Doesn’t that name just roll off the tongue?!
Though you may not know his name, I can almost guarantee you know his greatest invention – the Chemex coffee maker. The creation is part chemist’s funnel, part Erlenmeyer flask, with a blond leather band in the middle corseting its hourglass curves. It is an iconic symbol of German modernism and simple, functional Bauhaus style. Its success launched its inventor, Dr. Peter Schlumbohm (1896-1962), into the arms of the design establishment (the coffee maker has been a part of the MOMA’s design collection since 1944, just three years after Schlumbohm patented it), and in the early years of World War II, it was considered a patriotic alternative to products made from metals and plastics (which were essential to the war effort). A Time Magazine article from November 1946 quotes the ebullient inventor as saying, “with the Chemex, even a moron can make good coffee.” So true.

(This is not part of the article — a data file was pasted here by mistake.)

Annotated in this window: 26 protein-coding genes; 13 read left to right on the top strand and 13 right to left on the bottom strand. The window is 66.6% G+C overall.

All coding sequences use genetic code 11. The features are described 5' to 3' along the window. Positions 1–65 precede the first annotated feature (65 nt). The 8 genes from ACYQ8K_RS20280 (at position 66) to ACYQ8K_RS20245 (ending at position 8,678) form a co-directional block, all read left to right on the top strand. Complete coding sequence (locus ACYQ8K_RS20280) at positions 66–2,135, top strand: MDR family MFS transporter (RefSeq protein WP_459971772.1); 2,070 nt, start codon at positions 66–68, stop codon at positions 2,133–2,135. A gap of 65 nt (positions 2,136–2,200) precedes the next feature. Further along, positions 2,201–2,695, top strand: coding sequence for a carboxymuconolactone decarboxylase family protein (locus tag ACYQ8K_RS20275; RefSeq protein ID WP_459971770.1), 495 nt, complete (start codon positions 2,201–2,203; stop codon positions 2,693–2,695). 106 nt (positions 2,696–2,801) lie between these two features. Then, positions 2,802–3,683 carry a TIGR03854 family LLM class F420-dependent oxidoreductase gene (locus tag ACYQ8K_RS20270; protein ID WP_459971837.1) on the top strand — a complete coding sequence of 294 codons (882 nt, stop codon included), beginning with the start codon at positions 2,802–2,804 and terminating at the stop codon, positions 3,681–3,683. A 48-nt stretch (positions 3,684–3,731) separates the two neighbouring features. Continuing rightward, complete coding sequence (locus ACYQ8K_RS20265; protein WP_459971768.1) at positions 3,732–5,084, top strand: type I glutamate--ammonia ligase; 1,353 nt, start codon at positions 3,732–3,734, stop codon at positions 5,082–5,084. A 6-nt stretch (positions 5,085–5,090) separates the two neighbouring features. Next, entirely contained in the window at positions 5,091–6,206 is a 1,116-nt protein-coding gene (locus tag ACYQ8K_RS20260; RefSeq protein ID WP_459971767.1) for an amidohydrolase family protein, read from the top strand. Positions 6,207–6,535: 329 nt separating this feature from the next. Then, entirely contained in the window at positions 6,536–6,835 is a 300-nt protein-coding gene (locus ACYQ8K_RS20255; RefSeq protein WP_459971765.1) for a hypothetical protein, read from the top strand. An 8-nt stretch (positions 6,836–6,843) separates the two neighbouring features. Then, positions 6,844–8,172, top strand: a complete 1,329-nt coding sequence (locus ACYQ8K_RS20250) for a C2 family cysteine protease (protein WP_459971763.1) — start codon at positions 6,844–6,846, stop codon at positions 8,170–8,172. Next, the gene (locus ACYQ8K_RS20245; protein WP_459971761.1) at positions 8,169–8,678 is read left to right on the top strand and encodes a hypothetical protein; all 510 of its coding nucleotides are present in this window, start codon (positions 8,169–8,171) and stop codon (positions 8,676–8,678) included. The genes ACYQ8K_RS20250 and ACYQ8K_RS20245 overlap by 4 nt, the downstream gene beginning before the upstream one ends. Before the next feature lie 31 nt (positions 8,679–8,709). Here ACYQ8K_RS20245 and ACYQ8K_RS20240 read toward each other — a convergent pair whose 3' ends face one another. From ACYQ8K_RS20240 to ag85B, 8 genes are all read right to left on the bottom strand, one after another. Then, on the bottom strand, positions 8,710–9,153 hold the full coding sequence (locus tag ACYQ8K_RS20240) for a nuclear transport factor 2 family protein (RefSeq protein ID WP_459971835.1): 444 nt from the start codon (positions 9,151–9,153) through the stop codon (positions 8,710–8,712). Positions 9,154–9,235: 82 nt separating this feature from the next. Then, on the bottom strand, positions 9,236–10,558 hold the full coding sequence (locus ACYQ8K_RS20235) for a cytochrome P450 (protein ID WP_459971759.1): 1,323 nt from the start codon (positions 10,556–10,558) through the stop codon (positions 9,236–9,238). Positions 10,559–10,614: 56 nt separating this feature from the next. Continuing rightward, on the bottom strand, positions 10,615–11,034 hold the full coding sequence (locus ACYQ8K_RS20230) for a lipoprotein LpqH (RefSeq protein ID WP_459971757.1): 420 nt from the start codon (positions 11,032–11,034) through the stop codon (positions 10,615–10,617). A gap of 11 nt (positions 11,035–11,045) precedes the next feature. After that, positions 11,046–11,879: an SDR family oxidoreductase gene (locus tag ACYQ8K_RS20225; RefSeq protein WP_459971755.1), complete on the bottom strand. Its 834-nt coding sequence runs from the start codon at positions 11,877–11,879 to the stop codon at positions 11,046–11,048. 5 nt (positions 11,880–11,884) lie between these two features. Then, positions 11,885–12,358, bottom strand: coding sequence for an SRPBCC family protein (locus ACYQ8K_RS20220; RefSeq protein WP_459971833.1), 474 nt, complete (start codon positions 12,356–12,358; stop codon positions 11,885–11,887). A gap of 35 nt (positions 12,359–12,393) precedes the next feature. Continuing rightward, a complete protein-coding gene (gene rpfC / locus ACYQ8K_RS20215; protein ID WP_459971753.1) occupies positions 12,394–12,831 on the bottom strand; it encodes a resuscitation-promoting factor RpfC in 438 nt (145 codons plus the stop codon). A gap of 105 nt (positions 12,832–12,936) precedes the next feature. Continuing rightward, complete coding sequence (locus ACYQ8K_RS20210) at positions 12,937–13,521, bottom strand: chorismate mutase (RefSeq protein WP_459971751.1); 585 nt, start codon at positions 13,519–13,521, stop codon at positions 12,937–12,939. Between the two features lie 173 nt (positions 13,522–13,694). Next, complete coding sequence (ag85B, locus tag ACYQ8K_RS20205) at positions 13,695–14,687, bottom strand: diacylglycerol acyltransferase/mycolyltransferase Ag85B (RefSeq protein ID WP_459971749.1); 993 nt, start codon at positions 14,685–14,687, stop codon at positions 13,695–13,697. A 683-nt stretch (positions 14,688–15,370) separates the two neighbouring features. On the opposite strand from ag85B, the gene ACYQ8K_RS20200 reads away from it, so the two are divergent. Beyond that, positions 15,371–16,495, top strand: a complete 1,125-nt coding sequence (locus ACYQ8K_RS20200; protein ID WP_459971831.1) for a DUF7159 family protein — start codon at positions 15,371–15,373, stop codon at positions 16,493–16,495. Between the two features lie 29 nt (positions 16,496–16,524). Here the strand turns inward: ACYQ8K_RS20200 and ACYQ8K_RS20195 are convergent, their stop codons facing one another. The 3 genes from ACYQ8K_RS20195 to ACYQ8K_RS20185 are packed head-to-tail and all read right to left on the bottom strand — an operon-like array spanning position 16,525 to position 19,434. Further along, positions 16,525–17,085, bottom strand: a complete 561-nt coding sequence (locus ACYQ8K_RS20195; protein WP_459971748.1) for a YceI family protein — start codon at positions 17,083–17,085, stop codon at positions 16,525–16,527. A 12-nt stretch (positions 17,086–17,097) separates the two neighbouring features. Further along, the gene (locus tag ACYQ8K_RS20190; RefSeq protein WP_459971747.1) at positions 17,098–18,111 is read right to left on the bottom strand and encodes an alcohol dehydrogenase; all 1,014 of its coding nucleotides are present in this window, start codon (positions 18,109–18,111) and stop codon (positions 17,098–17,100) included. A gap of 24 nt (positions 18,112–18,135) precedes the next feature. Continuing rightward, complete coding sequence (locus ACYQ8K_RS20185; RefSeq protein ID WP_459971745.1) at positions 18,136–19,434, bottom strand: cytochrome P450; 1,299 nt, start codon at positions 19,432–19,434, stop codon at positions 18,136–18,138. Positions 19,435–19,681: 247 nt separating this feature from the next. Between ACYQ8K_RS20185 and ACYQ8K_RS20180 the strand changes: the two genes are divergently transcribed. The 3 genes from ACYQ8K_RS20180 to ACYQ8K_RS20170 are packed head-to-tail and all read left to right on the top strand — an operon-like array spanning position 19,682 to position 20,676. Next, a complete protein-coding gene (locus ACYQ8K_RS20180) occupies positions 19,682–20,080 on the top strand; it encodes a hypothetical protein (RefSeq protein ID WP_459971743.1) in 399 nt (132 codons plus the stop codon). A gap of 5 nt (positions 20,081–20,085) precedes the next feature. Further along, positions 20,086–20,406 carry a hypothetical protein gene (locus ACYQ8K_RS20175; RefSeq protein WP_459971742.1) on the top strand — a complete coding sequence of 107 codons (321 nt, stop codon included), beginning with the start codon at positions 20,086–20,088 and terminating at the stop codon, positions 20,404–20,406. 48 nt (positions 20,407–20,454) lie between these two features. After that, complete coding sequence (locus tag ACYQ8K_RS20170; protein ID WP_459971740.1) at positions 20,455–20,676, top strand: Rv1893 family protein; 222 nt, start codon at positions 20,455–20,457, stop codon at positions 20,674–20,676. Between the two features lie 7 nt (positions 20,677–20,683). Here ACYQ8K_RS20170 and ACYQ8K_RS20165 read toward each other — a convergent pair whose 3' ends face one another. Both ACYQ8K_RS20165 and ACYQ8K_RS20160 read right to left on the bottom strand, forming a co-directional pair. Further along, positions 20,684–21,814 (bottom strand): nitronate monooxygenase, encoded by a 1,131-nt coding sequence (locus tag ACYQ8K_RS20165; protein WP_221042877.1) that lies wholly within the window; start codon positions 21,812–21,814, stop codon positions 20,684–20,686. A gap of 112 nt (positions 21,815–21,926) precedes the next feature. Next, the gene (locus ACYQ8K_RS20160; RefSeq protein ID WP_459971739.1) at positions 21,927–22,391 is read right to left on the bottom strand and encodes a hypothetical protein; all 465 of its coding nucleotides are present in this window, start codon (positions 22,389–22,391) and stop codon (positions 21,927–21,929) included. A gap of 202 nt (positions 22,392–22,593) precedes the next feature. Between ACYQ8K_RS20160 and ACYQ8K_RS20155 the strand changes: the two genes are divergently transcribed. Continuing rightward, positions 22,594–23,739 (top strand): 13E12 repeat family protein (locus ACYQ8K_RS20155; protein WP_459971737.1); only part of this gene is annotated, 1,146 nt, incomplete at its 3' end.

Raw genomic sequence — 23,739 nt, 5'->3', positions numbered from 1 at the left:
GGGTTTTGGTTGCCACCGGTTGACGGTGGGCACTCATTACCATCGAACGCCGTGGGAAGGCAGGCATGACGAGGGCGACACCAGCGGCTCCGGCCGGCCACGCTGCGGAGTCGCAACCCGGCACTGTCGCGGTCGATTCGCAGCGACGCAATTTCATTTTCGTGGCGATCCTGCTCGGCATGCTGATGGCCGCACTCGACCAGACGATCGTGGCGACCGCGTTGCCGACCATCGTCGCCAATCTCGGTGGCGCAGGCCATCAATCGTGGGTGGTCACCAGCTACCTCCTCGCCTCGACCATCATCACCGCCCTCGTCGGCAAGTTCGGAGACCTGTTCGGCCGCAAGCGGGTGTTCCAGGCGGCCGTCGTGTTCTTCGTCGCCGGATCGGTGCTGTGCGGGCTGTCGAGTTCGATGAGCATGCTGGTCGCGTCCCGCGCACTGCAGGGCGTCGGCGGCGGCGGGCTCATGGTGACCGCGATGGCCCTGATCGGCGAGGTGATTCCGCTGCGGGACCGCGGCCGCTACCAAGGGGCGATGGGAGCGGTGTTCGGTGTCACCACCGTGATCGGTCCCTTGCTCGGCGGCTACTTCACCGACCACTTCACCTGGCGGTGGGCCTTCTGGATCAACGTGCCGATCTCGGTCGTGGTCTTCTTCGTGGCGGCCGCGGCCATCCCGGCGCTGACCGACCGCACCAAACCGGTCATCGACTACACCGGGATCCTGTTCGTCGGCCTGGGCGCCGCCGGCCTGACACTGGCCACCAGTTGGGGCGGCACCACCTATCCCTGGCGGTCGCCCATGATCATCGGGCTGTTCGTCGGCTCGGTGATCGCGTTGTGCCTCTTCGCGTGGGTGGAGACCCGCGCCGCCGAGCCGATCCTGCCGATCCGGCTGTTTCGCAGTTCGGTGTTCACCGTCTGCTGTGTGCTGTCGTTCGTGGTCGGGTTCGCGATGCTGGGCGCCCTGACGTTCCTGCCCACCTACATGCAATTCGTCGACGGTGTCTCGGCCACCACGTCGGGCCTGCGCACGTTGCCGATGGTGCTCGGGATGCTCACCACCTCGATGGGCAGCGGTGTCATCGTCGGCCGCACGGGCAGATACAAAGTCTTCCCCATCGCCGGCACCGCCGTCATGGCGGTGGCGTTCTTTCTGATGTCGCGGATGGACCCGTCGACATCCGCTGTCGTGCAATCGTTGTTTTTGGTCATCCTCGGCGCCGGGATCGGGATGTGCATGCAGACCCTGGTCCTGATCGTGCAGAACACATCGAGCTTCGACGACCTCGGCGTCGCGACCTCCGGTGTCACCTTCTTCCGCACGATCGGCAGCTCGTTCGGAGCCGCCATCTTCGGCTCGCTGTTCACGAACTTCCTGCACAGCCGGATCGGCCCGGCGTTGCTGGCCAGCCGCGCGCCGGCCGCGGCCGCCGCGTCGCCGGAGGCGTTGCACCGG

But Schlumbohm (don’t you just love that name?!) also had some pretty excellent though lesser known inventions. There was the disposable Instant Ice container for the man about town lugging a warm bottle of Champagne; the Tubadipdrip was a coffee and tea maker by day, and a cocktail mixer by night. In fact, by 1949 the doctor held patents on some 300 inventions, ranging from a propane-fuelled motor to a conical garbage can, about a dozen of which were developed into successful products, and an insane amount of which are part of the MOMA collection.
There was even a car – the Chemobile!
The Chemobile featured a wrap-around windshield. Schlumbohm described the passenger compartment, which was placed over the powertrain, as being “rather analogous to a man riding a horse or to a maharajah riding in a basket on top of an elephant.”
Kind of makes you feel a bit unproductive, huh?!